Senior O6 Positions in DC Area Available

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Here are 2 senior (O6 or O6 select) positions available.  If you are interested, contact your Detailer:

  1. Deputy M2 – M2 Deputy Position Description
  2. Chief of the Clinical Service Section, Immunization Healthcare Branch, Defense Health Agency

One of three section chiefs in the Immunization Healthcare Branch.

The role of Clinical Services Section is to anticipate, assess, and mitigate existing and emerging vaccine preventable disease by:

–Providing expert clinical consultation and case management 24 hours/day, 365 days a year

–Providing comprehensive healthcare clinical support and patient advocacy

–Supporting management of pandemic emergencies
–Delivering best quality immunization healthcare information, educational resources, and training services on-line and on-site
–Monitoring and evaluating the safety of vaccines
–Contributing to the body of knowledge in immunization healthcare through public health investigations, surveillance, and clinical studies

Responsible for leading and managing the 37 Civil Service employees in grades GS-11 to GP-15 assigned to the Clinical Operations Office and the Education and Training Office. The staff works in seven locations scattered across the United States.

Preferred speciality in Aerospace Medicine/Occupational Medicine/Preventive Medicine.  The focus of what we do in the Immunization Healthcare Branch is population health, not direct patient care.

FY16 Medical Corps Special Pay Guidance Released

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Here is the FY16 Medical Corps Special Pay Guidance:

FY16 MC-DC Special Pay Implementation Guidance

Here is the website where you can get further information:

http://www.med.navy.mil/bumed/Special_Pay/Pages/default.aspx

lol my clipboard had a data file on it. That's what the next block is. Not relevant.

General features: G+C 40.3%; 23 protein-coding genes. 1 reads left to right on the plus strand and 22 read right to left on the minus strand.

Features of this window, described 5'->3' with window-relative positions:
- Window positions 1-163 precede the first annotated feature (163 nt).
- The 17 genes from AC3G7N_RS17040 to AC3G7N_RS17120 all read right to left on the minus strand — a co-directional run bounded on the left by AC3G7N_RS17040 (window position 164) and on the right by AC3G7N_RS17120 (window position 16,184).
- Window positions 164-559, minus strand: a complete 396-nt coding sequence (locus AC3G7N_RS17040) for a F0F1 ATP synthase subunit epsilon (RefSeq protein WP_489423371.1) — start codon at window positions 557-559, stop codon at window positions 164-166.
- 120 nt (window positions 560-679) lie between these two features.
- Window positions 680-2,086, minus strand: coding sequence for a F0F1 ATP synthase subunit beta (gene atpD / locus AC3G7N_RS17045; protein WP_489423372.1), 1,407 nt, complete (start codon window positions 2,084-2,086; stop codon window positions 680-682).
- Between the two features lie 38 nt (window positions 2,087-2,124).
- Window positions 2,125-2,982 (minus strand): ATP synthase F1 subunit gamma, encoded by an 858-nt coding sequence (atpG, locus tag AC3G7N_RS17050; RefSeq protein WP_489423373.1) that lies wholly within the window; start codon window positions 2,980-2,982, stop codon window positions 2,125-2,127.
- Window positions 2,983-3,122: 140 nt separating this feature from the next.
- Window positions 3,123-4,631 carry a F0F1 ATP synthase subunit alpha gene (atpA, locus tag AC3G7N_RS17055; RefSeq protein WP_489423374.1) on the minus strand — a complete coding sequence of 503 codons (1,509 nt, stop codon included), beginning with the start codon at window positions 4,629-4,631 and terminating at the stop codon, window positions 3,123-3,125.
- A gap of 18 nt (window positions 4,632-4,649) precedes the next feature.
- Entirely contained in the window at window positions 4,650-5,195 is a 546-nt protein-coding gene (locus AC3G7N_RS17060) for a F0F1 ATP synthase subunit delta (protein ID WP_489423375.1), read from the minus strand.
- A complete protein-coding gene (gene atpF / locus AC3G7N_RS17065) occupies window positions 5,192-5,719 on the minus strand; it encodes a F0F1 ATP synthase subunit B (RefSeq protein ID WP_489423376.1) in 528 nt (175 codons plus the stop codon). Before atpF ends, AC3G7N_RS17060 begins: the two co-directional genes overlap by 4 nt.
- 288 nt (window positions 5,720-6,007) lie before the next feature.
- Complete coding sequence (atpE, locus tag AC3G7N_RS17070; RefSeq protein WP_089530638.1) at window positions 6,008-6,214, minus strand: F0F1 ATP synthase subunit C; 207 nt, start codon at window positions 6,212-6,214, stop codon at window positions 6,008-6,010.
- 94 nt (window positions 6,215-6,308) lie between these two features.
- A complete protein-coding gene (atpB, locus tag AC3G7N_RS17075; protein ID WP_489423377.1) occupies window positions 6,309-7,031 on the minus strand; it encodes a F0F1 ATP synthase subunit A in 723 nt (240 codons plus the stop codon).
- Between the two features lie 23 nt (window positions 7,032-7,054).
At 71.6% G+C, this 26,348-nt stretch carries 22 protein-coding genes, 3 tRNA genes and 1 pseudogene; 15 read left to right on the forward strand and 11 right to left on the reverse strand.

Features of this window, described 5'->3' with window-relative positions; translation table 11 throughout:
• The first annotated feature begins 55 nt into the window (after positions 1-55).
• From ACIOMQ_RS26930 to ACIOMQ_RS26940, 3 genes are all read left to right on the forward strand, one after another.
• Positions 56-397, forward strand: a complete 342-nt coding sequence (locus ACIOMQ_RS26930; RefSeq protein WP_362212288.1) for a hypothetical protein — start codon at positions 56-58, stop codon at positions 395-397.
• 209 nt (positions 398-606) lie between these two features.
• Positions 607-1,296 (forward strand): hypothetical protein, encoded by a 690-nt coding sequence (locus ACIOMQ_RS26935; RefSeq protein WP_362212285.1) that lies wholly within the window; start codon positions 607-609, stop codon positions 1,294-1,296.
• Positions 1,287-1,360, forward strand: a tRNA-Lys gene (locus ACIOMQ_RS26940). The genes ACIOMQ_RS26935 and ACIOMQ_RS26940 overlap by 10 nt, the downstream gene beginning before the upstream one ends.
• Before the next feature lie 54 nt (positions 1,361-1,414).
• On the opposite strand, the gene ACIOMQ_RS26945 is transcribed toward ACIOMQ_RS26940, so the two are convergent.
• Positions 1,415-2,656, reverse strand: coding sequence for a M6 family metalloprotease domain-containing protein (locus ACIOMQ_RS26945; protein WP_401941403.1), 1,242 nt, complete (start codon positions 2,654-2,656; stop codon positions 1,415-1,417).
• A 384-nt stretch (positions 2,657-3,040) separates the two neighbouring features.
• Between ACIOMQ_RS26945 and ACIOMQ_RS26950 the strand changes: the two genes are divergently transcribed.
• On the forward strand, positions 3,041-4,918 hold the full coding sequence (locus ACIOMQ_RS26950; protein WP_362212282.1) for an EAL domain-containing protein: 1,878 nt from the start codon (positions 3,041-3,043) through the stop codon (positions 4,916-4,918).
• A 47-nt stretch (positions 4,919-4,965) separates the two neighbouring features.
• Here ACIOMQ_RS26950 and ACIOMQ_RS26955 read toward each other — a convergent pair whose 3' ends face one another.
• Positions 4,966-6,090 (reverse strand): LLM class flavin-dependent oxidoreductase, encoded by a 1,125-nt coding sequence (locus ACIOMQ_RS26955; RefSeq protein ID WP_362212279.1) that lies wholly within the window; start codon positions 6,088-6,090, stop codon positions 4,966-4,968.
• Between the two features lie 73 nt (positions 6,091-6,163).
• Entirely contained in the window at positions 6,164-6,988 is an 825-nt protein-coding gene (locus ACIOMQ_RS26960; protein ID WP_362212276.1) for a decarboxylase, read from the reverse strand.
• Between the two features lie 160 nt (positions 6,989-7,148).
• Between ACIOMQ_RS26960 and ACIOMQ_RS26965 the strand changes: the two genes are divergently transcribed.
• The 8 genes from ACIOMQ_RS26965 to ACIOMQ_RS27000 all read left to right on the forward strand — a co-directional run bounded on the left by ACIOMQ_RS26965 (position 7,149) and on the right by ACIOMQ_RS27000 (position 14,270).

And here is my video podcast explaining all the various special pays:

Introduction to Medical Corps Special Pays

Director of Behavioral Health Position at Ft. Belvoir – Open July 2016

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Here is the information on this leadership position for O5/O6 officers as well as some information on the directorate:

FBCH Dir for BH Request 15 Sept 15

Behavioral Health Directorate Welcome Letter

If you are interested, contact your Detailer.

Updated List of Service Schools – MedXellence and MHS Capstone Added

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There are 2 new service schools, MedXellence and MHS Capstone.  If you want these added to your record, check the updated promo prep document below for the procedure:

Joel Schofer’s Promo Prep Guidance – 23 SEP 2015

Service Schools (Medical Only)

The Top 5 Critical FITREP Mistakes

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When I was a Detailer, I would review a lot of records for people who failed to promote. Over and over again I would see FITREPs that reflected poorly on the officer. A lot of the time they didn’t realize it was even an issue, and sometimes they did it to themselves. Here are the top 5 FITREP mistakes you want to make sure you don’t make:

  1. Getting anything other than an early promote (EP) when you are getting a 1/1 FITREP, also known as an “air bubble.”

If you are the only officer in your competitive category (meaning that you aren’t competing against anyone on that FITREP), make sure you get an EP. Just like a single air bubble, you should “rise to the top” and get an EP. If you don’t get the air bubble and get a promotable (P) or must promote (MP), it reflects poorly on you unless it is CLEARLY EXPLAINED in the narrative why you are getting a P or MP. Here you can see an officer who got a 1/1 MP in his/her last FITREP and how it would be noted at a promotion board:

Air Bubble

For example, if your reporting senior doesn’t give newly promoted officers an EP, your narrative should say something like, “Newly promoted officers do not receive EP rankings.” Sometimes this happens because your reporting senior is an officer from another service and he/she doesn’t understand the “Navy rules” for FITREPs. Sometimes it happens because either you or your reporting senior wants to give you a P or MP so you can “show progression” and get an EP. If you want to show progression, do it on the overall marks, not the final promotion recommendation. For example, give yourself a 4.0 EP, then a 4.17 EP, and finally a 4.33 EP. DO NOT give yourself a P or MP if you are getting a 1/1 FITREP.

  1. Both officers in a competitive group of 2 getting a MP FITREP.

If you are in a competitive group of 2, your reporting senior should give 1 of you an EP and the other a MP. If he/she gives you both a MP, it reflects poorly on both of you. Most often this will happen at an operational command and/or when there are 2 officers who are competing but are in the same promotion year group. Make sure your reporting senior doesn’t take the easy road and give you both a MP. One of you should get the EP, and the other can get a MP with a strong narrative explaining why.